Congress has delayed the implementation of light bulb energy efficiency standards that would have taken some incandescent bulbs off store shelves in 2012. Republicans successfully included language in a recent spending bill that cuts funding to the U.S. Department of Energy to implement light bulb standards originally laid out in the Energy Independence and Security Act of 2007 (EISA). The standards would have triggered a phaseout of relatively inefficient bulbs beginning this week.
The standards—now defunded until at least October 2012—would have incrementally targeted 100-watt, 75-watt, 60-watt and 40-watt incandescent bulbs, requiring each to use less power in putting out the same amount of light.
Republicans argued that the standards would limit consumer choice; Rep. Joe Barton (R-Texas) called the delay a “present for all Americans,” according to The Hill newspaper. Some industry groups countered that the delay will have a negative impact on the light bulb industry.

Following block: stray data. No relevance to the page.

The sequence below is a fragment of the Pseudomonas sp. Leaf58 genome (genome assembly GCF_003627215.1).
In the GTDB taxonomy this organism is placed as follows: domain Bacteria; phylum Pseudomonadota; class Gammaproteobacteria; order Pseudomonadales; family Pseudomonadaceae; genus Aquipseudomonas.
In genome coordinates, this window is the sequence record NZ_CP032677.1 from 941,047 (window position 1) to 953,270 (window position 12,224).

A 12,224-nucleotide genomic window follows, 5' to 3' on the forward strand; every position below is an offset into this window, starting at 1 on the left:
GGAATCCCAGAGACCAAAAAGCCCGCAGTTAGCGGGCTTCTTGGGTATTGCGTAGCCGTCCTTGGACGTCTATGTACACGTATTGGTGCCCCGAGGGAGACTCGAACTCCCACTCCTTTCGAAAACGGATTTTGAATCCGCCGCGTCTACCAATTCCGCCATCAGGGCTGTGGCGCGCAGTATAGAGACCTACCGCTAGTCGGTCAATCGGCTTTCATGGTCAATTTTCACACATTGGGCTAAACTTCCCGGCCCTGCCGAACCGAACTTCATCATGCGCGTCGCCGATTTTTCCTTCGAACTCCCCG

“American manufacturers have invested millions of dollars in transitioning to energy-efficient lighting as a result of the EISA provision,” the National Electrical Manufacturers Association (NEMA) said in a statement. “Delay in enforcement undermines those investments and creates regulatory uncertainty.”
Although the standards would gradually phase out less efficient incandescent bulbs, the technology is not going away anytime soon. Incandescent bulbs currently account for 80 percent of the bulb market, with CFLs accounting for the majority of remaining sales, according to NEMA. Sales of incandescent bulbs had been on a steady decline since sales of compact fluorescent alternatives began growing in 2003, although incandescent bulb sales for Q3 2011 were up 21.5 percent compared to the same period last year.
More information for consumers on the range of bulbs on the market is available at www.energysavers.gov/lighting.
Article from Cooperative Financial Corporation Solutions News Bulletin